Pictures of Fidelmanにおけるフイデルマンの壊れた像
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A Broken Picture of Fidelman in Pictures of Fidelman
English and American literature
Bernard Malamud regards his seventh book, Pictures of Fidelman, as a novel. Though five of the six stories were first published in various magazines as short stories, and each has its own plot and uses its own material, background, and style, Malamud apparently made efforts to unite the six stories by using an overall plot of degradation, atonement, and redemption. This design is reflected in the appearances of Susskind, whose important role in the book is to act as a mental guide for Fidelman, and also in the surrealistic quality of the styles to indicate the breakdown of Fidelman's moral responsibility to the society.
Unfortunately, however, the stories contradict each other on a deeper level. In the first three stories, both Fidelman and the author treat reality and art on an equal and correlative basis, and the author does not definitely show the limitations of Fidelman's ability of either art or life. When Fidelman learns a better life as a man, he produces a better art, so that there are possibilities for Fidelman to achieve the best of art, by way of achieving the best of life. These first three stories also seem to require Fidelman to give up physical and material joys for moral perfection. That is because the people who guide Fidelman in these stories are so ambivalent that Fidelman turns out to be a sucker, a schlemiel, when he takes their advice. The more he gains morally, the more he loses materially ; and it is apparent that the author does not allow Fidelman to accept an easy life with the common sense to survive, but demands that he keep up with the high ideal to challenge the limitations of human beings for mental fulfillment.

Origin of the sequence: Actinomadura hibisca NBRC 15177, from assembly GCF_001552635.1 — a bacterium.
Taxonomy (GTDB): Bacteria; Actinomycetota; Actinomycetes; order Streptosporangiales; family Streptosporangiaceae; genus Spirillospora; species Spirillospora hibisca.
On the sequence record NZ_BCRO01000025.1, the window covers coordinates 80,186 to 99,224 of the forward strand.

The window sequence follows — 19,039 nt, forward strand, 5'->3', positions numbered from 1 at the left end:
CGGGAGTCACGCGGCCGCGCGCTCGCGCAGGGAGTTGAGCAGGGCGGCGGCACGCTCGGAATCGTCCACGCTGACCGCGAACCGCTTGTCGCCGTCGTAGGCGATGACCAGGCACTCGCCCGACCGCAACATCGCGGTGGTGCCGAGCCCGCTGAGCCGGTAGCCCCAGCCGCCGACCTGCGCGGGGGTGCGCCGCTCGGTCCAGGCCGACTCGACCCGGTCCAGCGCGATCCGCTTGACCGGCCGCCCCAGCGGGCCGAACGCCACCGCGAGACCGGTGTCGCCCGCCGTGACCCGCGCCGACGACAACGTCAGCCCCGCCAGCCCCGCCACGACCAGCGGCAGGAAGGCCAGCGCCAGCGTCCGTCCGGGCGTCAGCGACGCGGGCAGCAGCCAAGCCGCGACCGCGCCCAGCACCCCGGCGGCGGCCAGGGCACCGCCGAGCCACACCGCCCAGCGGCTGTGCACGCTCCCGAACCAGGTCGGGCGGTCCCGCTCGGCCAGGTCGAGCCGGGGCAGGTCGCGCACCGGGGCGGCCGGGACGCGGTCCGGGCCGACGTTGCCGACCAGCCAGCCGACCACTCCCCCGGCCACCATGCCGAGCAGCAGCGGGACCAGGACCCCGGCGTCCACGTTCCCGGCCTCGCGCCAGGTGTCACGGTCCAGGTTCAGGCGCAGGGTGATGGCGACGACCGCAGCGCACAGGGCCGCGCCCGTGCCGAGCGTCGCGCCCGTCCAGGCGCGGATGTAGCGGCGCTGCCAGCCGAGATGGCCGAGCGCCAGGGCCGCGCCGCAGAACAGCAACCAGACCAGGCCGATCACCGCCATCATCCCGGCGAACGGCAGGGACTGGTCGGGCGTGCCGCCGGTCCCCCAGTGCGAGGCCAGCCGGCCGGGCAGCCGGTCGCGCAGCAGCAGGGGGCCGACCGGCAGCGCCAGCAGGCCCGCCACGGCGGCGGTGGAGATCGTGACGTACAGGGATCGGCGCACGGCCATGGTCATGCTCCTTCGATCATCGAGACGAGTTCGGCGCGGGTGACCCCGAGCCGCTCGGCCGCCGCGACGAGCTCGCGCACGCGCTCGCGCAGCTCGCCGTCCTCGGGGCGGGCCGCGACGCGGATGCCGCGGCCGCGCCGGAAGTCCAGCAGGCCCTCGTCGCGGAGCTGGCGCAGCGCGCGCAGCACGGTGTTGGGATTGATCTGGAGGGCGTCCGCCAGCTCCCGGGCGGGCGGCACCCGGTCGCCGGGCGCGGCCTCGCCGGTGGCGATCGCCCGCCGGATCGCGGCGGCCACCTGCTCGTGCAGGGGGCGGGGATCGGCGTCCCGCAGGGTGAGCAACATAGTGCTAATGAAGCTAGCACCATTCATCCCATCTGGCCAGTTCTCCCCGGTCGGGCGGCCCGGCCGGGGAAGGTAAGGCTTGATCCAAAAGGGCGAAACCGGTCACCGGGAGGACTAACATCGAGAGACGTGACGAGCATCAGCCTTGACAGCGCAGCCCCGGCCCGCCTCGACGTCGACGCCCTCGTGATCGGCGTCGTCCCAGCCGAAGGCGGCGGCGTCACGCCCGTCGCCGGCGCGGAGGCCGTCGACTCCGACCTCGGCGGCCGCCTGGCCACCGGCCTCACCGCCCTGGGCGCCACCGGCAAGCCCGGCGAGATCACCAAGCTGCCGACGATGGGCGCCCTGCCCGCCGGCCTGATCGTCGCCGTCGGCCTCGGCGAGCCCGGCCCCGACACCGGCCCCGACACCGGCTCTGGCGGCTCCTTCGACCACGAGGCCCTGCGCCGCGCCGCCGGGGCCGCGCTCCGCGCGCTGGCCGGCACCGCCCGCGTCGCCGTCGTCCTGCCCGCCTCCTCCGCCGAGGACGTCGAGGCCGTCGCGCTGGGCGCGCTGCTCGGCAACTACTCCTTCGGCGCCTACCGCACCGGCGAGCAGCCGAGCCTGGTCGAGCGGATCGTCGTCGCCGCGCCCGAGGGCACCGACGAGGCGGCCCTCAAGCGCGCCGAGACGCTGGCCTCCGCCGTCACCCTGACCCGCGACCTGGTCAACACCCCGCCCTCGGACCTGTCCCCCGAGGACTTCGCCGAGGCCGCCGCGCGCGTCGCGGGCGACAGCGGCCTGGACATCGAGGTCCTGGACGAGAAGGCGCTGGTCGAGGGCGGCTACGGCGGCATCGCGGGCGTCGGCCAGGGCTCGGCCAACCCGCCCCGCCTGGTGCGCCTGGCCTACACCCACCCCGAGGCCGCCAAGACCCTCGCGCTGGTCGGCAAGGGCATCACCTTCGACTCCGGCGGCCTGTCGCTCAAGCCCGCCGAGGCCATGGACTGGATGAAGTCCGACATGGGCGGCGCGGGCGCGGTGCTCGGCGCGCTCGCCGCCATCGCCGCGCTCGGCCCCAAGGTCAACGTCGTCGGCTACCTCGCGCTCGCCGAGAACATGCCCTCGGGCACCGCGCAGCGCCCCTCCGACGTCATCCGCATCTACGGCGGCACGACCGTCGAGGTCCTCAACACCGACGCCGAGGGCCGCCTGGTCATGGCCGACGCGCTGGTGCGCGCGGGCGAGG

In the latter three stories, on the other hand, Fidelman disagrees with the author and thinks art is not life. He gives priority to art and sacrifices everything to paint a good picture, while the author defines Fidelman's limitations as an artist and asks him to give up his artistic ambition in order to attain a better life as a man. There is no possibility that Fidelman can become a good artist as well as a good man. It is also clear that if Fidelman learns how to live, he is no longer a schlemiel but a decent man, because the moral people who guide him in these latter stories know how to enjoy life physically and materially as well as mentally and spiritually. In these latter stories, therefore, the author accepts the limitations of life. And here, hard efforts to overcome limitations are regarded as the futile zeal of the fool.
The discrepancies between the first three stories and the second three stories indicate changes in the author's attitudes towards life. They are such serious changes, and split the character of Fidelman so widely, that though Malamud wanted the book to be a novelistic whole, and though some stories are excellent, Pictures of Fidelman is a failure as a united work.
Studies in American Literature
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Graduate School of Letters